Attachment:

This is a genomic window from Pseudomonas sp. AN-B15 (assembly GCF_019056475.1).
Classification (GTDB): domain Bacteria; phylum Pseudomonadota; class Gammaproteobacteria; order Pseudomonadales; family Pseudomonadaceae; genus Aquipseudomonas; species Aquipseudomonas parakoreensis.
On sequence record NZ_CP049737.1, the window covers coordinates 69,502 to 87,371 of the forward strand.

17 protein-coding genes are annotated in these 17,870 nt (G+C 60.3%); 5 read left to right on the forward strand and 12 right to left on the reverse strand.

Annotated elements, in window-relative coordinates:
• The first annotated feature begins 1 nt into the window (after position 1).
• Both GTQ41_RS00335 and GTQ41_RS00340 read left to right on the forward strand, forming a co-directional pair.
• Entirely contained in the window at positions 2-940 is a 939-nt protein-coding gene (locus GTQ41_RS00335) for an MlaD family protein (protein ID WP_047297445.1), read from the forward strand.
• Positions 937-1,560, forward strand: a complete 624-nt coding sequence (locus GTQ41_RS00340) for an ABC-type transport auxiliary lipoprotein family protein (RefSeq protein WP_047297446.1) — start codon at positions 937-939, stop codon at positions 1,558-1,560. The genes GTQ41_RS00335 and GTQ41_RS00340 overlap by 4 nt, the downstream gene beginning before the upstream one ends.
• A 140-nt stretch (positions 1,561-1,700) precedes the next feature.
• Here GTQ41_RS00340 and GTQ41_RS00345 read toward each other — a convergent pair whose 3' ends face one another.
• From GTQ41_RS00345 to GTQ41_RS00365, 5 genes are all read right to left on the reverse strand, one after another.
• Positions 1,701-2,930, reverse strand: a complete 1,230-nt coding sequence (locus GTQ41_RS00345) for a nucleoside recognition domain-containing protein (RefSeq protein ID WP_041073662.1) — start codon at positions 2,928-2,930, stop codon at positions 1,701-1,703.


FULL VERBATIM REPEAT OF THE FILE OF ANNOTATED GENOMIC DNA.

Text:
This is a genomic window from Pseudomonas sp. AN-B15 (assembly GCF_019056475.1).
Classification (GTDB): domain Bacteria; phylum Pseudomonadota; class Gammaproteobacteria; order Pseudomonadales; family Pseudomonadaceae; genus Aquipseudomonas; species Aquipseudomonas parakoreensis.
On sequence record NZ_CP049737.1, the window covers coordinates 69,502 to 87,371 of the forward strand.

17 protein-coding genes are annotated in these 17,870 nt (G+C 60.3%); 5 read left to right on the forward strand and 12 right to left on the reverse strand.

Annotated elements, in window-relative coordinates:
• The first annotated feature begins 1 nt into the window (after position 1).
• Both GTQ41_RS00335 and GTQ41_RS00340 read left to right on the forward strand, forming a co-directional pair.
• Entirely contained in the window at positions 2-940 is a 939-nt protein-coding gene (locus GTQ41_RS00335) for an MlaD family protein (protein ID WP_047297445.1), read from the forward strand.
• Positions 937-1,560, forward strand: a complete 624-nt coding sequence (locus GTQ41_RS00340) for an ABC-type transport auxiliary lipoprotein family protein (RefSeq protein WP_047297446.1) — start codon at positions 937-939, stop codon at positions 1,558-1,560. The genes GTQ41_RS00335 and GTQ41_RS00340 overlap by 4 nt, the downstream gene beginning before the upstream one ends.
• A 140-nt stretch (positions 1,561-1,700) precedes the next feature.
• Here GTQ41_RS00340 and GTQ41_RS00345 read toward each other — a convergent pair whose 3' ends face one another.
• From GTQ41_RS00345 to GTQ41_RS00365, 5 genes are all read right to left on the reverse strand, one after another.
• Positions 1,701-2,930, reverse strand: a complete 1,230-nt coding sequence (locus GTQ41_RS00345) for a nucleoside recognition domain-containing protein (RefSeq protein ID WP_041073662.1) — start codon at positions 2,928-2,930, stop codon at positions 1,701-1,703.